Nanday Conure Forum
Message #7577. This is a followup to #7574.
|Date:||Wednesday October 5, 2011 7:43:04 pm MDT|
|Subject:||Re: Nanday fearful/aggressive|
|Message:||Did your bird used to be OK and then one day seemed to start this kind of behavior or has it been like this from the start?
If the bird has sustained any kind of trauma in the past which has lasted several minutes or several days he may have went into "prey mode". They can remain in that mode for a long time, even after the traumatic event has long since passed. They can panic if approached too directly by anyone. They may thrash about in their cages, bite out of fear, anything to avoid people and direct contact at all costs. This kind of fear-based phobic behavior often causes a parrot to feel threatened in any new situation, like being taken into a new room or being approached by someone wearing a hat or sunglasses, seeing a cell phone in someone's hand, etc. Did you take the bird to a groomer for a flight feather trim or a toe nail trim which may have been traumatic? How about someone coming home with a freshly manicured set of long red fingernails or some other change in their owner's appearance? How about a new wall hanging in view from the bird's cage? Any of these things could have been the cause. It can be difficult to resolve especially if the bird was not well socialized to begin with.
They're right, it can take a very long time to resolve this. Let me offer you some of my thoughts and tips.
A phobic parrot is much more likely to trust you if you let the bird initiate the contact. I wouldn't try to work with him to get him out of his cage. I would let him come out on his own. If the door doesn't open into a "porch" type, then perhaps you could move a table up to the cage and place some bits of food (no toys or anything scary, unless he already has favored toys which you can certainly use), anything to get the bird's interest and encourage him to come out on his own. Maybe you could sit at a far end of the table you might move up close to his cage, and you could be enjoying a plate of healthful fresh veggies and greens, maybe some warm brown rice with peas, or maybe some whole wheat pasta with tomato sauce (without onions or a lot of garlic). If he sees you eating and wants to have some too, let him come out to share your meal. Eating is a social event for birds. If he approaches your plate, don't pay him a lot of attention, just go about your snacking and see if he "steals" something from your plate and pulls it off in another direction. Don't make any fast movements to toss another nibble his way, let him come in for it.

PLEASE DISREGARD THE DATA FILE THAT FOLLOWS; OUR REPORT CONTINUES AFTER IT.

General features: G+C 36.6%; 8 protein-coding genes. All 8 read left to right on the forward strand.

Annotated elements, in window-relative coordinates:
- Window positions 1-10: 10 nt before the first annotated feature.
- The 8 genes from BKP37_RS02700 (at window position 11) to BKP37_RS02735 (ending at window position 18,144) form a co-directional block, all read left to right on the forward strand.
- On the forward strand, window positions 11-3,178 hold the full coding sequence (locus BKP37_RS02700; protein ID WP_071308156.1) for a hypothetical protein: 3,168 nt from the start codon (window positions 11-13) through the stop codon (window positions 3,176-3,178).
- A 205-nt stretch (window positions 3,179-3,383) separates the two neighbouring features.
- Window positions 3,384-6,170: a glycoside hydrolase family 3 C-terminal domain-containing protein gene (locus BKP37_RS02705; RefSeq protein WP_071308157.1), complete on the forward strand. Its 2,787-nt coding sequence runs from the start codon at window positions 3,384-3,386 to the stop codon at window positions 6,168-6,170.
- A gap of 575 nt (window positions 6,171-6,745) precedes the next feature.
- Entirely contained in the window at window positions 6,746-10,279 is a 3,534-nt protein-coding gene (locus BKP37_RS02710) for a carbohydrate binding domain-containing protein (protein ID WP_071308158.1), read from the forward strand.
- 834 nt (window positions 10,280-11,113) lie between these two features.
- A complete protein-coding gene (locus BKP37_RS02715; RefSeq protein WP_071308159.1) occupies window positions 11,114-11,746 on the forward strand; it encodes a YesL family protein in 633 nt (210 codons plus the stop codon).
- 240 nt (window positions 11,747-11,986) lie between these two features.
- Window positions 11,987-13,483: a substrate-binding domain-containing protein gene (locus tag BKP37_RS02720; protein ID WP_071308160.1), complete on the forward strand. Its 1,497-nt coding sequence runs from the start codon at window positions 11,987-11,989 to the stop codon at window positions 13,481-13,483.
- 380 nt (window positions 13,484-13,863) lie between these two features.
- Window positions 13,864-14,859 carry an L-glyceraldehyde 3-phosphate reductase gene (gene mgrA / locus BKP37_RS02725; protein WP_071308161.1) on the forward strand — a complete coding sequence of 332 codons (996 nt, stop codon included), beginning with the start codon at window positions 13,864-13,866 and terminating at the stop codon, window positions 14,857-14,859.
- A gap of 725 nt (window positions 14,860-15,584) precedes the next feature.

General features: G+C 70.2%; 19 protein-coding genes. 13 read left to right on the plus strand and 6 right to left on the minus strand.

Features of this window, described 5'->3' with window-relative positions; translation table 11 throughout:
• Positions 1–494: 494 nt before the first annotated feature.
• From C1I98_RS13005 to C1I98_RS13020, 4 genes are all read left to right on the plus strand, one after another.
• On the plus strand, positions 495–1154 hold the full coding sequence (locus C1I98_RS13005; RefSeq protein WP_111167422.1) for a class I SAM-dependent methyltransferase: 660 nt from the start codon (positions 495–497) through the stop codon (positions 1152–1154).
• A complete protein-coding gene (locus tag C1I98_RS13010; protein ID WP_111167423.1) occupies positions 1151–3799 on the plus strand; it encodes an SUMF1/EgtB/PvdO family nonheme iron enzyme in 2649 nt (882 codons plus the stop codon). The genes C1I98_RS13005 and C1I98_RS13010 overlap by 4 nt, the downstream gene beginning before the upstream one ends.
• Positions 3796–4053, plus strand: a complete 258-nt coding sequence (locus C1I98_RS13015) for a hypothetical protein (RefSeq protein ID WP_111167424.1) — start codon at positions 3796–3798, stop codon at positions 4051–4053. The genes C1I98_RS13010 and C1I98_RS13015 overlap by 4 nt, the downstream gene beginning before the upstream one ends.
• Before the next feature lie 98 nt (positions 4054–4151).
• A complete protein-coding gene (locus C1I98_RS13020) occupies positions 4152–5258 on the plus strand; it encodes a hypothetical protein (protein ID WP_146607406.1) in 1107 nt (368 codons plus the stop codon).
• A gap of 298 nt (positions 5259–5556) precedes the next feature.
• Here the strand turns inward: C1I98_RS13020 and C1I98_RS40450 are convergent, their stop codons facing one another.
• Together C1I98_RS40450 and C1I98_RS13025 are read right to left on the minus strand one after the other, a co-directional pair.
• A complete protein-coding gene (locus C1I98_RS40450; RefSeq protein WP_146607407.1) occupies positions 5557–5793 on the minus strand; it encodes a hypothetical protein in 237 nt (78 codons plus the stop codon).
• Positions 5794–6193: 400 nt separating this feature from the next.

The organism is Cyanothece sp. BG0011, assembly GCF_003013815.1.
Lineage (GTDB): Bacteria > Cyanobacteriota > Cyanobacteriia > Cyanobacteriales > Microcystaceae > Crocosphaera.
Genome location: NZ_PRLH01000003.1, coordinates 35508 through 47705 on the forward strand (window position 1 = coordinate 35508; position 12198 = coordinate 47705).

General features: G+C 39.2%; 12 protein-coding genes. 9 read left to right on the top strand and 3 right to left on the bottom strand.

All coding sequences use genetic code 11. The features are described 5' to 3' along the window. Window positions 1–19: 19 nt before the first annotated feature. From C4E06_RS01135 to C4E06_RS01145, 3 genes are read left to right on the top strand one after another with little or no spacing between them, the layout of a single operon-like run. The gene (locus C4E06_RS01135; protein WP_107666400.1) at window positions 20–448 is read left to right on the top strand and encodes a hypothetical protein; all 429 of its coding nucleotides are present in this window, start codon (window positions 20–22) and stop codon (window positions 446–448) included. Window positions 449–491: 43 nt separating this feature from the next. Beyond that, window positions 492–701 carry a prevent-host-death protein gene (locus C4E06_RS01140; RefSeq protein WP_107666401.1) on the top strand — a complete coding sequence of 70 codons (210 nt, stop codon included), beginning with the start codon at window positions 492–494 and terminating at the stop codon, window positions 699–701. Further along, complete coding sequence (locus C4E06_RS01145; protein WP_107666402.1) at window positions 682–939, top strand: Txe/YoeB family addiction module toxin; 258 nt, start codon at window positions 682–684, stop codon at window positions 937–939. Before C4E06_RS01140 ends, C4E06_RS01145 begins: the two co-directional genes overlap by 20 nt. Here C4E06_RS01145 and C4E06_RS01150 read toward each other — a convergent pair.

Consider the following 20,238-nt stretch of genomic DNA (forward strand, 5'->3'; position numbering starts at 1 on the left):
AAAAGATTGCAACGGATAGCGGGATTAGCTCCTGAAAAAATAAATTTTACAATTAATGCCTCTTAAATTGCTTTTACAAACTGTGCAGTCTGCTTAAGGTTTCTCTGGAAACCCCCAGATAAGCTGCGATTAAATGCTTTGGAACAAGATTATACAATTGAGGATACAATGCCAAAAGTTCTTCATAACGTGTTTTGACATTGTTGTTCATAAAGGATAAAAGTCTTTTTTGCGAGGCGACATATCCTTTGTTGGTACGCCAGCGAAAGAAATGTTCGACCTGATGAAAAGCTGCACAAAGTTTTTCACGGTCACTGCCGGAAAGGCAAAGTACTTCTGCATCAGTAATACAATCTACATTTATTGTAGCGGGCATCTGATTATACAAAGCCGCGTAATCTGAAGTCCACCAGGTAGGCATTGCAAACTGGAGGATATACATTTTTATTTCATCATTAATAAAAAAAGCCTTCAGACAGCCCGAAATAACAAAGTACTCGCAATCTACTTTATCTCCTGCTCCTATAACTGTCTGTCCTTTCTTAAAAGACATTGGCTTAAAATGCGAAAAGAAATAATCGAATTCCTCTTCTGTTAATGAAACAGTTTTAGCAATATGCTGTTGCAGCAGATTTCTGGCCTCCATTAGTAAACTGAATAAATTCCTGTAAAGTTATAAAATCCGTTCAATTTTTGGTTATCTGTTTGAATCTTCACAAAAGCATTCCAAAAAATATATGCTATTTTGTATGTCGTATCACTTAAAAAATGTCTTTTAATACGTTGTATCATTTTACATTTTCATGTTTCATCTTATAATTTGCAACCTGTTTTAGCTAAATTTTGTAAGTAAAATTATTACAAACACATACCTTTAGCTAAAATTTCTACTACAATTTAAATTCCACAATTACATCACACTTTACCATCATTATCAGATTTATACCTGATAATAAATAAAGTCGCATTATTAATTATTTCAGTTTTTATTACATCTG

Don't look at him in the eye, just watch him in your peripheral vision. Keep your head kind of down and move slowly and speak softly (as Bruce suggested also, I believe). Try not to tower over your bird when you approach the cage for cleaning/providing food/water. If you can't adjust his cage or make yourself seem any smaller, don't worry, just move slowly then. If your voice, even when speaking softly, upsets him, then just make pleasing little sounds. I know this will sound funny, but the kind of sound you might make when listening sympathetically to a friends' problems. Do you know what I mean? If any sound disturbs him, then don't make any sounds as you approach his cage.